Science diplomacy is an evolving concept without any defined boundaries having broader implications in the development of knowledge economies. Traditionally, general diplomatic relationships are confined to a triangle of i) dialogues ii)negotiations and iii)representation in international relations. However, collaboration in science is also an essential tenet of the diplomatic missions having a more profound impact in mutual ties among countries. The Vienna Convention on Diplomatic Relations Article 3(e) stating “Promoting friendly relations between the sending State and the receiving State, and developing their economic, cultural and scientific relations.” highlights the role of diplomatic missions in promoting scientific research among nations. Unfortunately, the past few decades have seen vast global disparities in scientific development and technological advances confined to defined global geographical pockets – an apparent failure of science diplomacy. This scenario ultimately resulted in smarter nations harnessing the benefits of science through innovative technologies, whereas, countries putting lesser efforts in developing scientific relations are lagging far behind. Science diplomacy experts believe that all this is due to inabilities of diplomatic missions to fulfill their job appropriately, i.e., aligning their efforts with the Vienna Convention mandate on promoting scientific research exchanges among the sending and receiving nations.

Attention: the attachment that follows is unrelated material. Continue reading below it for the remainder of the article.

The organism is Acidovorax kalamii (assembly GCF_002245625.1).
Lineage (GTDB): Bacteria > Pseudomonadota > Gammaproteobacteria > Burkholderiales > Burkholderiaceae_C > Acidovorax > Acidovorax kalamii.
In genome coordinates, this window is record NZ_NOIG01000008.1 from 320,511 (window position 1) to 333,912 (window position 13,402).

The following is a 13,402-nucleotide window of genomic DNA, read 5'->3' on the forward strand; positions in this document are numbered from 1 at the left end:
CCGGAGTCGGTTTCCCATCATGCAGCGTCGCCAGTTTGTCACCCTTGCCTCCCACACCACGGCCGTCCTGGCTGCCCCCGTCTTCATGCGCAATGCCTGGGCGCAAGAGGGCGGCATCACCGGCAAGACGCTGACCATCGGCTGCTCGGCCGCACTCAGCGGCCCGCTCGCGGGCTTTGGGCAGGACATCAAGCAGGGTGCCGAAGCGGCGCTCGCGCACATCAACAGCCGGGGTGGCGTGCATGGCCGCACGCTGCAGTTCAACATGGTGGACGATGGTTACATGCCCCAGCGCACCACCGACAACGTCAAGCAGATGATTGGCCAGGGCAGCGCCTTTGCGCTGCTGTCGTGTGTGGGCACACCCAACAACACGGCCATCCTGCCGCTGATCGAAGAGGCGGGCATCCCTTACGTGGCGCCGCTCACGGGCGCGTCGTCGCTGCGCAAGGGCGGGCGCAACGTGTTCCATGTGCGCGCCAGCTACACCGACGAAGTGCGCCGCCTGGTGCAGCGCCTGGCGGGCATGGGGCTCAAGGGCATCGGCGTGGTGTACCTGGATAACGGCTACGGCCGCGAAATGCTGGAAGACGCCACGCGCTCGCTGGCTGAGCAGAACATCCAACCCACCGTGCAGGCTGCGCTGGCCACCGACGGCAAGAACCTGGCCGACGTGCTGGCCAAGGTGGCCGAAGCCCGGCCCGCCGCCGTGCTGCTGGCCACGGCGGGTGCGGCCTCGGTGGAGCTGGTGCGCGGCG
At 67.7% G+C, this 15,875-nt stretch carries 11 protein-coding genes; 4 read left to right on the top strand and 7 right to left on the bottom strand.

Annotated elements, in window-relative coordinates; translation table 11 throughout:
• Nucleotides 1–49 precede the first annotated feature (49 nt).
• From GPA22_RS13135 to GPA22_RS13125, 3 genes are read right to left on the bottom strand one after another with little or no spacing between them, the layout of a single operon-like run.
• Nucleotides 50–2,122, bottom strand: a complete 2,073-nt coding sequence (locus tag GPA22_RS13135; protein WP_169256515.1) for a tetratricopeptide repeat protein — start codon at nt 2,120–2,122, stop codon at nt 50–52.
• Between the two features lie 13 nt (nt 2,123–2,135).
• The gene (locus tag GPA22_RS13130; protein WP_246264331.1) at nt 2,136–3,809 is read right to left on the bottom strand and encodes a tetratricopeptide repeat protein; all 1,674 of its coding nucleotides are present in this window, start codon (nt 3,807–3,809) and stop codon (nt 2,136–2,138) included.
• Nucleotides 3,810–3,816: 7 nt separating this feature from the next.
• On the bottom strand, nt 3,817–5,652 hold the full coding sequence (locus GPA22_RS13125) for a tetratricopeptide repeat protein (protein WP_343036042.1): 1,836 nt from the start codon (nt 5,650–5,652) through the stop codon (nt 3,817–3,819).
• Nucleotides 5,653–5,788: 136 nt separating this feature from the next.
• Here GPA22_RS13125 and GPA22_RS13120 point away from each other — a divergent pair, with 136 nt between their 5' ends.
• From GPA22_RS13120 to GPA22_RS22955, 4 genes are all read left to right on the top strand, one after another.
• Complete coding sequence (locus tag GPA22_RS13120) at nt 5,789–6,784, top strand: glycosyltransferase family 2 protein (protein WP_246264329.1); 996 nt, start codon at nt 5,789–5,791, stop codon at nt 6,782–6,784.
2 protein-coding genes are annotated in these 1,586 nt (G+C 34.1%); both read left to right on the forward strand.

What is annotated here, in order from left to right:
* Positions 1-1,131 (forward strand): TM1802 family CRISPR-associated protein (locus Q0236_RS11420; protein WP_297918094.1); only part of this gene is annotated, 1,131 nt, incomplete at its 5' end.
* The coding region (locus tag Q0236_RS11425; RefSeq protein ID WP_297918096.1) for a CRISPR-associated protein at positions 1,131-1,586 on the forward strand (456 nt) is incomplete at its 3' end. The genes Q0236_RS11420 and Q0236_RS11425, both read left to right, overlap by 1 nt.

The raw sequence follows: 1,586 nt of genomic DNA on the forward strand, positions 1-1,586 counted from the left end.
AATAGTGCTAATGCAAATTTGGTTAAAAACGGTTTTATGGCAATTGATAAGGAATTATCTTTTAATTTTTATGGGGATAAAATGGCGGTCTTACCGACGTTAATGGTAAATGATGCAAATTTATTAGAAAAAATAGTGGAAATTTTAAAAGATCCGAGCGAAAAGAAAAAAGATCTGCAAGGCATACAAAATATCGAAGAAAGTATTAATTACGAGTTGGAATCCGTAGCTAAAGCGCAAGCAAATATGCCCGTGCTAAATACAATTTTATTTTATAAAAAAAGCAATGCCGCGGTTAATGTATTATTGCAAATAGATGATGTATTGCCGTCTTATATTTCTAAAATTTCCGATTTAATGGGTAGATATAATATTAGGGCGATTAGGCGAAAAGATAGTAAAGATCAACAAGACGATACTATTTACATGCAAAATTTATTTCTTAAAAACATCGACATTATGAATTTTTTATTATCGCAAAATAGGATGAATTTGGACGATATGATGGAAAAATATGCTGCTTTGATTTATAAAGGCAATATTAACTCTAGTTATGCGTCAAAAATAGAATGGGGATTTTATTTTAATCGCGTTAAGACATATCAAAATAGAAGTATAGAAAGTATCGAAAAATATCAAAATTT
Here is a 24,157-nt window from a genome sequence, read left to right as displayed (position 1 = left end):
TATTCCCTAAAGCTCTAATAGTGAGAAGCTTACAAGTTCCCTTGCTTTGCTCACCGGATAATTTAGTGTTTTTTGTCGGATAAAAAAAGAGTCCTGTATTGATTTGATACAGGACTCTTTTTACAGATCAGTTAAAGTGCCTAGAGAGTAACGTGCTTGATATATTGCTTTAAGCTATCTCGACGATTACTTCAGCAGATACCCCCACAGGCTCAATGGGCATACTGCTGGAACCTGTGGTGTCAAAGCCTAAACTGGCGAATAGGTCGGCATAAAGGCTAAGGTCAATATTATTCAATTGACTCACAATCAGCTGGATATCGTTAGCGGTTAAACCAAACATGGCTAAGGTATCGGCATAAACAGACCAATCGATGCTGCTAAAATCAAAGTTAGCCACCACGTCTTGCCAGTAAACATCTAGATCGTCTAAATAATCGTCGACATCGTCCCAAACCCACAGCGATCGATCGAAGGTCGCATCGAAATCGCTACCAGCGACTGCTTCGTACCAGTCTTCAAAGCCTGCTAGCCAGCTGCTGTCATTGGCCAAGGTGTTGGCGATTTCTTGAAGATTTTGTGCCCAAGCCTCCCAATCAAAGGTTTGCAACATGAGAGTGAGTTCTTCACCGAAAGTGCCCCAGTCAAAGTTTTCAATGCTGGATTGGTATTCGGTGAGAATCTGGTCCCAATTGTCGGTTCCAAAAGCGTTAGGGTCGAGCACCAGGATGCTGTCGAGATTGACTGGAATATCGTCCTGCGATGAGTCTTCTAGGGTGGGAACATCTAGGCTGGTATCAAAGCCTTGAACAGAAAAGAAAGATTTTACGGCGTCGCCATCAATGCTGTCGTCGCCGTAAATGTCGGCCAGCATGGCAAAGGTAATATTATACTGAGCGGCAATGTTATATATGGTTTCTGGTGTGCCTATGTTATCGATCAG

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During the Global Presidential Conclave on the Future of Higher Education held in West Chester University, Pennsylvania, USA, in the year 2012, I was the only Muslim delegate to present my vision for sharing of science and technology – an option for bringing global peace and prosperity. The idea was very well received, and in discussion sessions, several gaps between the countries reaping the benefits of innovative, high-quality research and those lacking behind were identified. Sadly, most of the states identified were from the Organization of Islamic Conference (OIC) countries. Furthermore, during deliberations, it also gleaned out that intellectual property rights give an edge to the scientific savvy nations, however, upon the expiry of proprietary rights very few governments have strived for generic benefits of new inventions. To clarify my point, I always discuss simple technology, the production of insulin – a hormonal medical preparation used for the treatment of people who have diabetes is produced through a biotechnological process. The saga about the production of this life-saving drug spans over the past hundred years. People who have diabetes used to have a short span of life. Now diabetes is considered as a chronic disorder, and there are millions across the world having a longer life and surviving with the disease. Intriguingly, every country has people suffering from this disease impacting their quality of life. The next question is “Do all nations have the capability to produce insulin drug used to treat diabetes?”. Scientifically speaking, insulin is produced through a simple biotechnological procedure, and almost every nation has ample resources and necessary workforce. Furthermore, countries manufacturing this medicine has monopolised the respective technologies, whereas diplomatic missions have never been able to identify this gap.For the OIC countries, I will advise and propose them to have a science diplomacy conference just focusing on diabetes disorder in Ras Al Khaimah, United Arab Emirates and watch how a small Emirati state is producing insulin marketed across the Muslim world and globally. The company Julphar Pharmaceuticals is a good example for the Muslim nations to start thinking about sharing of technologies through science diplomatic measures. This idea very much resonate with the definition of science diplomacy by one of the former directors of the American Association for the Advancement of Sciences stating “the use and application of science cooperation to help build bridges and enhance relationships between and amongst societies, with a particular interest in working in areas where there might not be other mechanisms for engagement at an official level”.